Importance — A sizeable minority of strokes occur in hospitalized patients. However, little is known about the presentation, care, and outcomes of stroke in this subgroup of patients.
Objective — To examine stroke care delivery and outcomes for patients with in-hospital vs community-onset stroke.
Design, Setting, and Participants — Prospective cohort study of all patients older than 18 years with acute stroke seen in the emergency department or admitted to the hospital at participating centers (all regional stroke centers in Ontario, Canada) between July 1, 2003, and March 31, 2012, including those with stroke onset during hospitalization for another cause.
Main Outcomes and Measures — We compared processes of stroke care delivery, including time to neuroimaging and rates of thrombolysis, as well as outcomes, including death and disability, in those with in-hospital vs community-onset stroke. We used multiple logistic regression models to adjust for age, sex, comorbid conditions, and stroke type and severity.
Results — The study sample included 973 patients with in-hospital stroke and 28 837 with community-onset stroke. Patients with in-hospital stroke compared with those with community-onset stroke had significantly longer waiting times from symptom recognition to neuroimaging (median, 4.5 vs 1.2 hours; P < .001; for <2 hours, 32% vs 63%; adjusted odds ratio [AOR] = 0.21; 95% CI, 0.18-0.24), lower use of thrombolysis (12% vs 19% of those with ischemic stroke; AOR = 0.54; 95% CI, 0.43-0.67; P < .001), and longer time from stroke recognition to administration of thrombolysis (median, 2.0 vs 1.2 hours; P < .001). After adjustment for age, stroke severity, and other factors, mortality rates at 30 days and 1 year after stroke were similar in those with in-hospital stroke and community-onset stroke; however, those with in-hospital stroke had a longer median length of stay following stroke onset (17 vs 8 days; P < .001), were more likely to be dead or disabled at discharge (77% vs 65% with modified Rankin Scale score of 3-6; AOR = 1.64; 95% CI, 1.38-1.96; P < .001), and were less likely to be discharged home from the hospital (35% vs 44%; AOR = 0.76; 95% CI, 0.64-0.90;P < .001).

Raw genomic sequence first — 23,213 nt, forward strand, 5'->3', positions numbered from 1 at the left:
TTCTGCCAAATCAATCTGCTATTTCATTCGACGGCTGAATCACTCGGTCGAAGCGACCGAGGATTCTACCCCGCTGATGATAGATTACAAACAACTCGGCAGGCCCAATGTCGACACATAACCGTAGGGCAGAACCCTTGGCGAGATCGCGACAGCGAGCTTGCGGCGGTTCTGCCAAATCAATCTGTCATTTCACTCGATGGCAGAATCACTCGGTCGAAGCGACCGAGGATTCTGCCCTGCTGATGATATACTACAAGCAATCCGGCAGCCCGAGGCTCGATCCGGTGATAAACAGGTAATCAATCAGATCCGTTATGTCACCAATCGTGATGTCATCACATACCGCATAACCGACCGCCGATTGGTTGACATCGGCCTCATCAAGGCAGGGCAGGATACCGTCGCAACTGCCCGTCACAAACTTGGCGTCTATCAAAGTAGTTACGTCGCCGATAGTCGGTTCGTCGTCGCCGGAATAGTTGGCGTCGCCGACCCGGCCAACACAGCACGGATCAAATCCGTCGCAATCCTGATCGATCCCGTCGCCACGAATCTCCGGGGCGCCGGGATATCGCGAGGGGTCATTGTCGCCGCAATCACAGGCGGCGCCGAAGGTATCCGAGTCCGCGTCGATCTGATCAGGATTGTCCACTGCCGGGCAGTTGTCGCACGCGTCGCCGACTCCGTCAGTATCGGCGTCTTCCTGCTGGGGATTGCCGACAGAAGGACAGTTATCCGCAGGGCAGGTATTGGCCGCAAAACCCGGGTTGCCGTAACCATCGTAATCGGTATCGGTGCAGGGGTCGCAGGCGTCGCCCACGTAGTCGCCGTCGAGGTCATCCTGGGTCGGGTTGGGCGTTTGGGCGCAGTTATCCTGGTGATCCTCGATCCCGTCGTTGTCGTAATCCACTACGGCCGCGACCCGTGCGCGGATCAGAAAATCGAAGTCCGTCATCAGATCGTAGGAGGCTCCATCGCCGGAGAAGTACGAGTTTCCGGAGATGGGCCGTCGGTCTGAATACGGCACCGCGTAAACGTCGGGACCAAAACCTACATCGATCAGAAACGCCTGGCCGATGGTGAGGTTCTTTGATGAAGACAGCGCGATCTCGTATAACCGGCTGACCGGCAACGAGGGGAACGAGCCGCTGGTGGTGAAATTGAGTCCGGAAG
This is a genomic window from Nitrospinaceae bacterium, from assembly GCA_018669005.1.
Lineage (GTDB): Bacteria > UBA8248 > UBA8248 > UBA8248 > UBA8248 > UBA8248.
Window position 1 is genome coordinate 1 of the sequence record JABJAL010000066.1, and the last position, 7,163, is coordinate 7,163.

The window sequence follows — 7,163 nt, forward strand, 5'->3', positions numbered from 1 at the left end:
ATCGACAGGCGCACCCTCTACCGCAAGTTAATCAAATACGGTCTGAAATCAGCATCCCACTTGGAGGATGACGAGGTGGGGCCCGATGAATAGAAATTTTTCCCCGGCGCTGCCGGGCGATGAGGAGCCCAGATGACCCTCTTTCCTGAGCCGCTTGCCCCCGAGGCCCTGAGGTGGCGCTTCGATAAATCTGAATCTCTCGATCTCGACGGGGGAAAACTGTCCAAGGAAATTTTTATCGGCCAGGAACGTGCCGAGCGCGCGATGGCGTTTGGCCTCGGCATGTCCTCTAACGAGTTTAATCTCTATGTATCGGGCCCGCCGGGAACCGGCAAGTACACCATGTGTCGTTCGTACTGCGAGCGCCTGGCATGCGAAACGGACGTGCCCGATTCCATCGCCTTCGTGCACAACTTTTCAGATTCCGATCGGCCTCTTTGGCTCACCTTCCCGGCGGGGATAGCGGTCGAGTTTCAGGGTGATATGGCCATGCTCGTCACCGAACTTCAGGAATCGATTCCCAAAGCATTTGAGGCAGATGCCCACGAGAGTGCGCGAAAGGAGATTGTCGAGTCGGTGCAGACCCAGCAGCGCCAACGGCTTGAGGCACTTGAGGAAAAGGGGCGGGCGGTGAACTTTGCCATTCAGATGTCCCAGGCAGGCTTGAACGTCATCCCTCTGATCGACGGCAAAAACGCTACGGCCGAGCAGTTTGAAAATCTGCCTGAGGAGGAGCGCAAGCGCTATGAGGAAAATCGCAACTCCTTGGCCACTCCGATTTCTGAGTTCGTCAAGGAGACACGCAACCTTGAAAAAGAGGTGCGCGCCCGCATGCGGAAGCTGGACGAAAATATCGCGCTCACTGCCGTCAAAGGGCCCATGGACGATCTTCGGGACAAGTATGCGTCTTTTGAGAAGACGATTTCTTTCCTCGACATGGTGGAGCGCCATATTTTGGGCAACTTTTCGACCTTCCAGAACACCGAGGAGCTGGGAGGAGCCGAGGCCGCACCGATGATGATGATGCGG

Conclusions and Relevance — Compared with those with community-onset stroke, patients with in-hospital stroke had delays in investigations and treatment, suggesting a need for a standardized approach to the recognition and management of in-hospital stroke, with the aim of ensuring access to rapid acute stroke care.
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Health care delivery